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Eye movement desensitisation and reprocessing reduces PTSD symptoms compared with fluoxetine at six months post-treatment

Bisson, Jonathan Ian 2007. Eye movement desensitisation and reprocessing reduces PTSD symptoms compared with fluoxetine at six months post-treatment. Evidence-Based Mental Health 10 (4) , p. 118. 10.1136/ebmh.10.4.118

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Abstract

Q. Is eye movement desensitisation and reprocessing more effective than fluoxetine in people with post-traumatic stress disorder? Design: Randomised controlled trial. Allocation: Concealed. Blinding: Double blind. Follow-up period: Eight months (2 months’ treatment plus 6 months’ post-treatment follow-up). Setting: Recruitment via newspaper ads, the Internet, and from medical and mental health professionals, USA; July 2000 to July 2003. Patients: 88 people aged 18–65 years old with current posttraumatic stress disorder (PTSD) (DSM-IV) and mixed trauma exposure at least one year before enrolment. Main exclusions: contraindication to study treatments, previous use of study treatments, Global assessment of functioning score ,40, unstable medical comorbidity, psychotic or bipolar disorder, alcohol or substance abuse, high risk of suicide, ongoing trauma focused treatment, unstable living arrangements, involvement in traumarelated lawsuit, or receiving disability compensation for PTSD. Intervention: EMDR, fluoxetine (dose titrated to 60 mg/day as tolerated; mean dose 30 mg/day), or pill placebo for eight weeks. EMDR was aimed at memories of the primary trauma, and involved individual weekly 90-min sessions with trained clinicians, based on specially developed treatment manuals. Outcomes: PTSD symptoms (clinician-administered PTSD Scale (CAPS), DSM-IV version; higher score indicates greater symptoms severity); asymptomatic function (CAPS score ,20); PTSD diagnosis (Structured Clinical Interview for DSM-IV Axis I and Axis II Disorders); depressive symptoms (Beck Depression Inventory-II (BDI-II)). Patient follow-up: 86% completed treatment (100% included in post-treatment analyses), 66% completed follow-up (84% included in follow-up analyses).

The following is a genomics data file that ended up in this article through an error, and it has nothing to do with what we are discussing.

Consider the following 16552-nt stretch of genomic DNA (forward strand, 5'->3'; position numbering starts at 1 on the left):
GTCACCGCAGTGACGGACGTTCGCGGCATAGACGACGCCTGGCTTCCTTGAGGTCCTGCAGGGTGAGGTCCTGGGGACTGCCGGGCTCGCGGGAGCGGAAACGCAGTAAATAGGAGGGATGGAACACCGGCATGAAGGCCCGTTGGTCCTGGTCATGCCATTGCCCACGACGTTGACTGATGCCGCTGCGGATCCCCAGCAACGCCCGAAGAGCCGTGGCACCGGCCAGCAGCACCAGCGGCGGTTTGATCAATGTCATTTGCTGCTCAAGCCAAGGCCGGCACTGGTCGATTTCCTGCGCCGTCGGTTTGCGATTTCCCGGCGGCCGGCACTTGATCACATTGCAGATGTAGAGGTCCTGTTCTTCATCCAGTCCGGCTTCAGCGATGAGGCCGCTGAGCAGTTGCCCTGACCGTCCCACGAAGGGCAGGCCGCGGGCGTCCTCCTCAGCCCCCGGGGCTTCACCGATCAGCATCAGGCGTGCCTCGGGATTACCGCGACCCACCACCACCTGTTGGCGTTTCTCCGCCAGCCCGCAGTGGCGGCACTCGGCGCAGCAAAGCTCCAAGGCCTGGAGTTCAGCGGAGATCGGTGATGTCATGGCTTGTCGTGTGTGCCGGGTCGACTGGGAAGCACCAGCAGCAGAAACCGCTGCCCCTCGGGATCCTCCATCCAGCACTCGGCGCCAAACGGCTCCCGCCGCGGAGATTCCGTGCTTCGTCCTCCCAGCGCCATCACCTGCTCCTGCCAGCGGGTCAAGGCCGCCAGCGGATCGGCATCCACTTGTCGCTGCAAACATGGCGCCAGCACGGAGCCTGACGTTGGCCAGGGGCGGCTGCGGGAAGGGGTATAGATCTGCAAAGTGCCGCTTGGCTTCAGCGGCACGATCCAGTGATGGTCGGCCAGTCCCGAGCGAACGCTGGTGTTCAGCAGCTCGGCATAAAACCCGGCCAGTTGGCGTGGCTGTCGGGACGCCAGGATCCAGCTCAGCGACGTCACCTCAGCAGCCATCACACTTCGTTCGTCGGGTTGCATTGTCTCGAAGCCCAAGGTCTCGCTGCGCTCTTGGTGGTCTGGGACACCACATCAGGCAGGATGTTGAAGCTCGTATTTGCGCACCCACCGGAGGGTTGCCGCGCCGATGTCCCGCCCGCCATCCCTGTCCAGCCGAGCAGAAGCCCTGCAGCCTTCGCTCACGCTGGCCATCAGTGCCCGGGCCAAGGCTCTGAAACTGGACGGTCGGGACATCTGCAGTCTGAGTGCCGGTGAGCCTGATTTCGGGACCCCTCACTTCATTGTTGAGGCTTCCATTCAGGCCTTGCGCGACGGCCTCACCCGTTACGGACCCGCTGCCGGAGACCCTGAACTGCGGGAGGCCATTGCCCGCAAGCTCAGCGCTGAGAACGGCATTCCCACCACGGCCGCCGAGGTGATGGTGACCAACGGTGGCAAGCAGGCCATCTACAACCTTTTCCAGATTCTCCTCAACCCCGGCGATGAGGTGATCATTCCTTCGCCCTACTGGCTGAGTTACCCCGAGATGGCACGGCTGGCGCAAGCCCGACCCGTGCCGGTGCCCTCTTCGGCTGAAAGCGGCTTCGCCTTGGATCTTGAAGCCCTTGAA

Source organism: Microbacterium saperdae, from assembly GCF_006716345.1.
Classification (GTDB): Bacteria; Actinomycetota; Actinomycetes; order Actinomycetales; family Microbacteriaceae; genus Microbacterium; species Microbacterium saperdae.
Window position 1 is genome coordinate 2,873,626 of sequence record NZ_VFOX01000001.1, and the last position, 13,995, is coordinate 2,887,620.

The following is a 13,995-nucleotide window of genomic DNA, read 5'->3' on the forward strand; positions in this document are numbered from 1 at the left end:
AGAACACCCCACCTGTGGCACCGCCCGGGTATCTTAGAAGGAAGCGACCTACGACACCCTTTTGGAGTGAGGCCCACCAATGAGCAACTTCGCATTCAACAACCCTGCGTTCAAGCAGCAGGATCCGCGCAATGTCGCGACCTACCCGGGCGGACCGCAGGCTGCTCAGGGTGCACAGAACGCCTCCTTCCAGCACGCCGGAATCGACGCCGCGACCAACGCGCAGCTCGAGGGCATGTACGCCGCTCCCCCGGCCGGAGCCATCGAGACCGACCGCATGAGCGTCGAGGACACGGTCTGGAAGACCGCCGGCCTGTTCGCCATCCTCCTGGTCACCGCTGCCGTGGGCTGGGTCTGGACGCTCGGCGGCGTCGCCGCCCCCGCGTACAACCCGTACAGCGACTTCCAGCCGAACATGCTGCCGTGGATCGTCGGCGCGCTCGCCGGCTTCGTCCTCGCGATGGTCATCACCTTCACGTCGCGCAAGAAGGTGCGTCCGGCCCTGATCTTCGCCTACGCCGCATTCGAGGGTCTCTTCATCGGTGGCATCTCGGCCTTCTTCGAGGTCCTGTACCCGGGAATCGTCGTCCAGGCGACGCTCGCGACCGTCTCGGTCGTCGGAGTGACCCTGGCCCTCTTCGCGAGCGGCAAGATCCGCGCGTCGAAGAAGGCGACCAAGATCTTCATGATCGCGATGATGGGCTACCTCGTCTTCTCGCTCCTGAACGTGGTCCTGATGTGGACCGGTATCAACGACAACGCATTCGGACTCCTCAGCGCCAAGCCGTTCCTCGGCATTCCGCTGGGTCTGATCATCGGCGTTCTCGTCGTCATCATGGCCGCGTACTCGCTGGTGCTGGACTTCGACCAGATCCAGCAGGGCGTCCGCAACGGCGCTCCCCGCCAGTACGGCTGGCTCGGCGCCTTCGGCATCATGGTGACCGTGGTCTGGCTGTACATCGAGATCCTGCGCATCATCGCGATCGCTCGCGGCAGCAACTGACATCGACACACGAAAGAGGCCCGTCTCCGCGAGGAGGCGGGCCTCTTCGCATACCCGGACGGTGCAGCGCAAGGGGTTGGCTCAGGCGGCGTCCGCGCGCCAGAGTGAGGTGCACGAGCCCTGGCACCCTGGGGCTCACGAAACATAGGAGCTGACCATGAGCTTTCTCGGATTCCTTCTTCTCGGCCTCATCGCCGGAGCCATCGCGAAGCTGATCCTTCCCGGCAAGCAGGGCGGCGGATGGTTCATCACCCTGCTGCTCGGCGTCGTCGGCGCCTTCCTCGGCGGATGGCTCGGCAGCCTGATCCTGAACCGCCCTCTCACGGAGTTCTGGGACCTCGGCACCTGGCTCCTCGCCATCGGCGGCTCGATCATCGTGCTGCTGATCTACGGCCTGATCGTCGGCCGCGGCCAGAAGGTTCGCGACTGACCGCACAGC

Item Type: Article
Date Type: Publication
Status: Published
Schools: Medicine
MRC Centre for Neuropsychiatric Genetics and Genomics (CNGG)
Subjects: R Medicine > R Medicine (General)
Publisher: BMJ Publishing Group
ISSN: 1362-0347
Last Modified: 04 Jun 2017 05:07
URI: http://orca-mwe.cf.ac.uk/id/eprint/48606

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